|Steed and Peel|
Joe Bunting has a good article on literary foils at The Write Practice. Captain Kirk and Mr. Spock, John Steed and Emma Peel, The Lone Ranger and Tonto, Homes and Dr. Watson, Martin Riggs and Roger Murtaugh, Cole and Hitch, among many others. I’m inclined to favor a good buddy story over the lone protagonist. I even prefer James Bond when the rule-following CIA agent Felix Leiter is around.
Use literary foils to maintain tension when there are no bad guys within sight. As can be seen from these few examples, famous literary foils possess opposite personalities. That’s why on television cop shows, partners are contradictory. They can play off each other in any circumstance. This device makes it easy to generate low-key tension when the protagonists are disengaged from battling whatever has irked their ire.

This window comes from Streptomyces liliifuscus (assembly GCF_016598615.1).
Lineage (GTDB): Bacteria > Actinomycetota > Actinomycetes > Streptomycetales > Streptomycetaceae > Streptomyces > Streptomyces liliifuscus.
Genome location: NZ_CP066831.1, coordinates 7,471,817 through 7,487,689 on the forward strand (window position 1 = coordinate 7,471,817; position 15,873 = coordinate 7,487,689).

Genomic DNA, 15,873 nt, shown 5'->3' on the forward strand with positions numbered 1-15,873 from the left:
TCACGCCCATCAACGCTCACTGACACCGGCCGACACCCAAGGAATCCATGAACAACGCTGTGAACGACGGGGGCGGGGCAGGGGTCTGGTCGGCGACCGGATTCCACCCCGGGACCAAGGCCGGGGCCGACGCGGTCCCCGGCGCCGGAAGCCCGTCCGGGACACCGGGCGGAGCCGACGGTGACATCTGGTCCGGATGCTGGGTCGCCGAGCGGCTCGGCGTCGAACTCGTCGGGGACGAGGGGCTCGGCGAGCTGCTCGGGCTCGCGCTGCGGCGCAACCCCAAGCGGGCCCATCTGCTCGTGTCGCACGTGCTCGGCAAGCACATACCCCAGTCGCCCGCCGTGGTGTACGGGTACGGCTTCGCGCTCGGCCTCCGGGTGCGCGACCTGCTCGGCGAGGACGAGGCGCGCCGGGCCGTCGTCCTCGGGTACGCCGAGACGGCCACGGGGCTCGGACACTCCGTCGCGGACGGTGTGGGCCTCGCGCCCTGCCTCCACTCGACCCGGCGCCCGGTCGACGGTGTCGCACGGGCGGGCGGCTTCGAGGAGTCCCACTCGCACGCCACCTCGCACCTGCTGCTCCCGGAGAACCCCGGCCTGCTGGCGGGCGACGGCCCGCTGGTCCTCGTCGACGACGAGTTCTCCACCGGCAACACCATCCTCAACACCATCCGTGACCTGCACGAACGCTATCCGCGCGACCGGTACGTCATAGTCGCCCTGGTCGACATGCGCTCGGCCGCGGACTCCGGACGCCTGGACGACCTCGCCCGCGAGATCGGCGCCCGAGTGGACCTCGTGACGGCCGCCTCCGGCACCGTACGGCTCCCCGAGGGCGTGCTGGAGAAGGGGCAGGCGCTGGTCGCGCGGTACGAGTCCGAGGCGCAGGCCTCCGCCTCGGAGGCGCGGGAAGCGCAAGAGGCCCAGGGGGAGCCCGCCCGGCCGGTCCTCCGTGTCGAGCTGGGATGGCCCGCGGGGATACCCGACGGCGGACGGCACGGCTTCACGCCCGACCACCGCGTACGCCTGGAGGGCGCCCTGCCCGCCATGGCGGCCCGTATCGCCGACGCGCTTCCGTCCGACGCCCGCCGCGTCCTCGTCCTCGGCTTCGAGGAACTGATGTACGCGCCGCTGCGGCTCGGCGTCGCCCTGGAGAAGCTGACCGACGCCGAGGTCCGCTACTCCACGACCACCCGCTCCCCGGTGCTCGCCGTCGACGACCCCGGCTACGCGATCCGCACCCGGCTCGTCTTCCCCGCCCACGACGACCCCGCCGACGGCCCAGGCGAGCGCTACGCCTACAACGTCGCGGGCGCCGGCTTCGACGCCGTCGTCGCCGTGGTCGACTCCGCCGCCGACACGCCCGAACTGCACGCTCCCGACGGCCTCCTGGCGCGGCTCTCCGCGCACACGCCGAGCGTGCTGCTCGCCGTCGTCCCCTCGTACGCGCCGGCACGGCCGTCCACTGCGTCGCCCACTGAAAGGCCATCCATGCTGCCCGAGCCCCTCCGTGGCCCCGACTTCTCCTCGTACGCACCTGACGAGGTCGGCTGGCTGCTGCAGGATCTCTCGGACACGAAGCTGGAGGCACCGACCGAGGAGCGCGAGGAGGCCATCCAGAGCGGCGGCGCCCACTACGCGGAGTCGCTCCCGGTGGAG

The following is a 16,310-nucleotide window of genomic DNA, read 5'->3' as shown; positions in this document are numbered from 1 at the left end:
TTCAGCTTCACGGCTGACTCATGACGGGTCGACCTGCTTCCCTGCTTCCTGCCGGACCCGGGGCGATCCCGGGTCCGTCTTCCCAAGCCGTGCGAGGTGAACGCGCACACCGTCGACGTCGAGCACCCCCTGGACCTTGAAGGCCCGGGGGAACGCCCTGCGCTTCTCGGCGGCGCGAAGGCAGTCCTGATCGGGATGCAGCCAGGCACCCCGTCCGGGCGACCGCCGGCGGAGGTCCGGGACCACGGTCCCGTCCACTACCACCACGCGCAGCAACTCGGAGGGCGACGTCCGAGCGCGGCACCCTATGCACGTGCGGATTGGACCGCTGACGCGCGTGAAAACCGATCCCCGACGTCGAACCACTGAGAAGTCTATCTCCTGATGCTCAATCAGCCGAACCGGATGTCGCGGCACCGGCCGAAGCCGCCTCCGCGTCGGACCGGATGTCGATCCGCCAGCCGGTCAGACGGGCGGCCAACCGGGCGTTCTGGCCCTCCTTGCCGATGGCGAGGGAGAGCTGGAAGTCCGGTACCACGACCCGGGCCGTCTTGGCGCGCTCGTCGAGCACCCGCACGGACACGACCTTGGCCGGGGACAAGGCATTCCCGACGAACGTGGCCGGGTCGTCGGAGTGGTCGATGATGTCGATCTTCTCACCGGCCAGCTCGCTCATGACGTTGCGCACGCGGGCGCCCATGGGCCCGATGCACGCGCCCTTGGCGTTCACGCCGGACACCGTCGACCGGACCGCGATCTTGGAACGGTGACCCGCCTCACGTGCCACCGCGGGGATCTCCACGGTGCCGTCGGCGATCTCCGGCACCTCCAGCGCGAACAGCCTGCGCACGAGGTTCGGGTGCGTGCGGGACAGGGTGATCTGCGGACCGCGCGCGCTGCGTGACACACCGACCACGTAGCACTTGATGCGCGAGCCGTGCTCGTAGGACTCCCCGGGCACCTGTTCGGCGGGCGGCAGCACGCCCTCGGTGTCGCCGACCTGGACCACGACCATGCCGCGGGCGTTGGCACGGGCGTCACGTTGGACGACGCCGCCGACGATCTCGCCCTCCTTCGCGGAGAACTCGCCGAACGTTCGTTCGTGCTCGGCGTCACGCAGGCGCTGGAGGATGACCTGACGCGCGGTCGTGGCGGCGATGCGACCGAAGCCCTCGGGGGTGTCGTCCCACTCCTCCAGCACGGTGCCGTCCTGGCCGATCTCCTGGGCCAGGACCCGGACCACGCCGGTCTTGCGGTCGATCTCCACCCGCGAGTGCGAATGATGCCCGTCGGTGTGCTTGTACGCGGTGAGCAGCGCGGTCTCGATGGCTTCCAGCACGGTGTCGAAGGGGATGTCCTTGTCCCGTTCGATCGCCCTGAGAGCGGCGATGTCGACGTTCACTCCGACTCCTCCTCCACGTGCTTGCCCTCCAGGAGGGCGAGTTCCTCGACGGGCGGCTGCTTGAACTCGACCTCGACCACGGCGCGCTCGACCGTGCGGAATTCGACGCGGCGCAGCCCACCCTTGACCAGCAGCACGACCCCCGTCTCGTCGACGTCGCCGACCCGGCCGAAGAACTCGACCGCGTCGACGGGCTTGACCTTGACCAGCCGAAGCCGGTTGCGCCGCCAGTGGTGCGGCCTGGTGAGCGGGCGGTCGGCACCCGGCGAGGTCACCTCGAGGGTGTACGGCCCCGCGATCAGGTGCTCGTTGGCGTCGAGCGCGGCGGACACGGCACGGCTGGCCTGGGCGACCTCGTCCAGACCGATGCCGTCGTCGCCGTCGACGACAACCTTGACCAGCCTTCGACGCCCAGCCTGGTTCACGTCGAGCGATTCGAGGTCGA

Bunting correctly points out that literary foils can also be a love interest or an antagonist. When an antagonist is used as a literary foil, the relationship goes beyond rivalry. There’s an emotional tie between the two. In other words, the protagonist and antagonist are in a relationship. Homes’ long-running battles with Moriarty and Clarice Starling against Hannibal Lecter come to mind, but I’ve always been partial to Wile E. Coyote and the Road Runner.
|Cole and Hitch|
Literary foils are an indispensable tool for writers. The Steve Dancy Tales is written in the first person, so without Jeff Sharp and Captain McAllen, it would be necessary to rummage around inside Steve head to get a feel for who he is and what he’s about. That would be boring. But with two contrary foils, Steve can interact with his friends and his personality is shown, not told. In The Shut Mouth Society, Greg Evarts and Patricia Baldwin are opposites in every conceivable way. The relationship makes it easier to keep the tension taut in this thriller.
There is an old saying that opposites attract. I’m not certain about life, but they certainly attract readers and viewers.